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How Ancient Rome Shaped America Posted by on Jul 2, 2014 in Latin Language, Roman culture

Happy 4th of July Everyone!

 

Fourth of July Cake. Courtesy of WikiCommons & Victorgrigas.

Fourth of July Cake. Courtesy of WikiCommons & Victorgrigas.

In honor of this patriotic holiday, let us discuss the impact that both Ancient Rome and Latin made on America as a new country.

Ancient Rome & America

The following video discusses at length the impact and fascination that Ancient Rome has held over America since its inception to modern day. The parallel between America and Ancient Rome has been drawn many times by countless people including authors, politicians, activists , citizens, and even philosophers. However, this particular blog post would like to examine the similarities between Ancient Rome and Early America.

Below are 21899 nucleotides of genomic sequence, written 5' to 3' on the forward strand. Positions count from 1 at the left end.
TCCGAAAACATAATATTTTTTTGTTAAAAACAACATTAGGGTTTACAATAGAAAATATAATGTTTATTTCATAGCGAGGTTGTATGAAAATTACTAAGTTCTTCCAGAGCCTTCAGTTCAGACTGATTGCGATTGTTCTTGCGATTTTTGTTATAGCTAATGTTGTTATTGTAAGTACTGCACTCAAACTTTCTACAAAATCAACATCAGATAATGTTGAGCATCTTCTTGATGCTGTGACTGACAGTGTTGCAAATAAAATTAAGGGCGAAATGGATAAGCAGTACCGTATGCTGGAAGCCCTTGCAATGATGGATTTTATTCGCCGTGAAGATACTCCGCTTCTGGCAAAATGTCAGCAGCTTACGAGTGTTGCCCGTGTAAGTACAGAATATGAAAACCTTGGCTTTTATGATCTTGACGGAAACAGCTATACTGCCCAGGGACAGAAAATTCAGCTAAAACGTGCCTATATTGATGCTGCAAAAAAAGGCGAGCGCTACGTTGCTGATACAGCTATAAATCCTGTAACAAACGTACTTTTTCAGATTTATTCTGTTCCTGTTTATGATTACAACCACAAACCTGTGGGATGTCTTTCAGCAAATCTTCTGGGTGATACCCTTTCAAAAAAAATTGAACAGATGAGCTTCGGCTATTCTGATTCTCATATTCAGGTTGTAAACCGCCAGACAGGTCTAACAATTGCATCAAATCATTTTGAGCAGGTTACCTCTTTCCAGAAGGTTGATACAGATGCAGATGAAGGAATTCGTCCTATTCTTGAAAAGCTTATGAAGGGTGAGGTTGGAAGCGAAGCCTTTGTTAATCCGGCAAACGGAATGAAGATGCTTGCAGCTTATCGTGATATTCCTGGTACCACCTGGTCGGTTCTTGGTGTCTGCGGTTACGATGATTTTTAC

Founding Fathers & Ancient Rome

Declaration of Independence, a painting by John Trumbull depicting the Committee of Five presenting their draft of the Declaration of Independence to the Congress on June 28, 1776. Courtesy of Wikicommons & Harpsichord246.

Declaration of Independence, a painting by John Trumbull depicting the Committee of Five presenting their draft of the Declaration of Independence to the Congress on June 28, 1776. Courtesy of Wikicommons & Harpsichord246.